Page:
Tuesday, July 24, 2012

Addressing the Alarming Rise in Zombie and Mermaid Sightings (actually, citings)

Drawing by Sean Adams, 
A few weeks ago, the Center for Disease Control was forced to issue a statement that there is no zombie virus. While this might seem an absurd thing for a government agency to say, the whole story is somewhat more convoluted. As I learned from a talk given by science writer Carl Zimmer and posted online, the CDC had posted a story on its website with instructions to prepare people for the zombie apocalypse. The intention was to create greater awareness of disaster preparedness issues so that, by thinking about zombies, people would give some thought to earthquake, hurricane, and disease outbreak-type situations. In other words, a PR stunt. The strategy backfired when rumors started on the web about a real zombie apocalypse, and went viral. At that point, the CDC was tied up in the matter and forced to sound ridiculous.

I lived for six years in Princeton, NJ, itself known as a powerhouse of scientific knowledge. But just a few miles away was Grover's Mill, the site of the Martian landing in the "War of the Worlds", and where people, frightened by a radio drama of the book and believing it be an actual newscast, fired off guns at the water tower. This shows there is no limit to what people are capable of believing. If the CDC needs to deny the existence of zombies, should the Department of Agriculture issue a similar statement regarding unicorns, the Treasury regarding leprechauns? And one wonders, what jurisdiction do dragons fall under?

But here's one I didn't expect: the National Oceanographic and Atmospheric Administration last week issued a statement that mermaids don't exist.

There is of course nothing wrong with anyone making a statement about what they know to be true. What drives me crazy is that these spokespeople seem to issue their statements with a level of precision of language that is typical of scientists but sounds eerily evasive to members of the public. The NOAA statement reads thus:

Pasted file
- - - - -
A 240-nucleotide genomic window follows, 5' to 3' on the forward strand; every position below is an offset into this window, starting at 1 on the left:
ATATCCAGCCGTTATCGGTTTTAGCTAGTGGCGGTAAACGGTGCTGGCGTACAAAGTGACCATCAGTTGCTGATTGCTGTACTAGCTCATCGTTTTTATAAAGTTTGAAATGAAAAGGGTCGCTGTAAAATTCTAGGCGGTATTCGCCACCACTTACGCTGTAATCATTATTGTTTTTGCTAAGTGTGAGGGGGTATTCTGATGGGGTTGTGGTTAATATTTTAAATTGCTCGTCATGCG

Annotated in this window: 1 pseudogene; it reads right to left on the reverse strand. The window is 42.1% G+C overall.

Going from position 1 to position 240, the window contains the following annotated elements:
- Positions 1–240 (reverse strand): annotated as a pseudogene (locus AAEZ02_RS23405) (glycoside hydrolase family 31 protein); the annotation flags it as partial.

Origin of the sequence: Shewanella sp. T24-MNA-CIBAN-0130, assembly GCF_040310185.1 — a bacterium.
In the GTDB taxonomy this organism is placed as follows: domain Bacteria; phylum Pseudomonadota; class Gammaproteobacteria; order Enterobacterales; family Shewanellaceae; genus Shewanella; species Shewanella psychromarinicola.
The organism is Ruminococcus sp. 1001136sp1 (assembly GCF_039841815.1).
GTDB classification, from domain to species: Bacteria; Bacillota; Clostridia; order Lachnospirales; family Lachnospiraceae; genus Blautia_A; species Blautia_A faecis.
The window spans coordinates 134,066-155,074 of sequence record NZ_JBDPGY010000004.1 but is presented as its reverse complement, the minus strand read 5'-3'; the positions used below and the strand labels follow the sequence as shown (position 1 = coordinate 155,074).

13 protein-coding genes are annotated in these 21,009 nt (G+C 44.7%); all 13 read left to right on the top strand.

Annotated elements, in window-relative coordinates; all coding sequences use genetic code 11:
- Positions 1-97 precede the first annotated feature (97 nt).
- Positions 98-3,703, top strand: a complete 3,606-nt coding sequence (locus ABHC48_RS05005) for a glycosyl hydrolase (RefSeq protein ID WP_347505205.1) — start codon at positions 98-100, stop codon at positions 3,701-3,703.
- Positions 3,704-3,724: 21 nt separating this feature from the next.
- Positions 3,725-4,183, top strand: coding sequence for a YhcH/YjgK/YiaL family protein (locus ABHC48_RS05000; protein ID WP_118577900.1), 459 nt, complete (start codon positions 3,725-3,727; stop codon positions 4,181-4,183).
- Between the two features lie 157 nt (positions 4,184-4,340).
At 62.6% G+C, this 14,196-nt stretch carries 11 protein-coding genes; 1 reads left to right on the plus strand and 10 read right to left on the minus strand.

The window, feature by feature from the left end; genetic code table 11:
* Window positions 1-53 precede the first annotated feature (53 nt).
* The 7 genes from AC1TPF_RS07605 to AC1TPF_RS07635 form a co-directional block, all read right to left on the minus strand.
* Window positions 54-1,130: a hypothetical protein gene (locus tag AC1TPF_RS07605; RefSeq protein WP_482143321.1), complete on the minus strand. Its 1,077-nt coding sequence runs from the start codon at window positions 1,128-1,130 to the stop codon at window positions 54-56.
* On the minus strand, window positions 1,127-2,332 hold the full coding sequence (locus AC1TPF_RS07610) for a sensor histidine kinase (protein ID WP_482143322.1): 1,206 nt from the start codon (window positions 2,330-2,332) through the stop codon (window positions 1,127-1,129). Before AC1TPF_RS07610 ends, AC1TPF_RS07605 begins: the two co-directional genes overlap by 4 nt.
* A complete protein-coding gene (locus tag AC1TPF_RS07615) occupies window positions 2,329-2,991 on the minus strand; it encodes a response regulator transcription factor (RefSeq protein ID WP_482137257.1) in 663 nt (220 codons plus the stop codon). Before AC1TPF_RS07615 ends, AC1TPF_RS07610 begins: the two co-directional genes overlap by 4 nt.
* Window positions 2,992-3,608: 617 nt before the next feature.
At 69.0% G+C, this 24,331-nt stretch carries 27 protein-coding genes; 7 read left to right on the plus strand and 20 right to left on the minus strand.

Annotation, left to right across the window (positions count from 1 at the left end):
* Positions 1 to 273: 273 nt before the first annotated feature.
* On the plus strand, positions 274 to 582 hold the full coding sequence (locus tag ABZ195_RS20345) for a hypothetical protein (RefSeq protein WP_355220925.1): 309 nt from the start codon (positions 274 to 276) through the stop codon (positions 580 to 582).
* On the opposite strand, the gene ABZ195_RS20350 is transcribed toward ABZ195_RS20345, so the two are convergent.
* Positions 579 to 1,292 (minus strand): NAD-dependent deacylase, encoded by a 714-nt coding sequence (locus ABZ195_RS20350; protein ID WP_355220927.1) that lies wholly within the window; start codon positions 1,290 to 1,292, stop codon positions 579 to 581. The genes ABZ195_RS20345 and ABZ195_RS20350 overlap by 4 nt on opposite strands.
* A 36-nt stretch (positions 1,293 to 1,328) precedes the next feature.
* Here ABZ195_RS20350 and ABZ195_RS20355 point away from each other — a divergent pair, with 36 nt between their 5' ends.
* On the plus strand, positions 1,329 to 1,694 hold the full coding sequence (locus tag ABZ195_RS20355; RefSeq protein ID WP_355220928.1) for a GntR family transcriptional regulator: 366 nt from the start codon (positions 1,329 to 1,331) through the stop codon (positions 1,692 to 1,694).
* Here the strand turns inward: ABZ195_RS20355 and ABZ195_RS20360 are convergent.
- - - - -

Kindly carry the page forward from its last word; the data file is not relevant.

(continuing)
No evidence of aquatic humanoids has ever been found
The CDC's statement was a bit more elaborate:
CDC does not know of a virus or condition that would reanimate the dead (or one that would present zombie-like symptoms)
Both statements are precise in the sense that no one can ever know - with certainty - that something does not exist. But only someone who's spent their entire life inside academia would care about such a distinction. Both statements leave the impression that there is a distinct possibility still open.

Not surprisingly rumors of a zombie apocalypse have not gone away. After all, every good zombie movie includes a government cover-up. As for mermaids ... visiting the URL http://believeinmermaids.com/ brings up the following:

Which naturally leads us to speculate on what they are hiding. As the Bugle pointed out: have you ever seen Hillary Clinton's legs?

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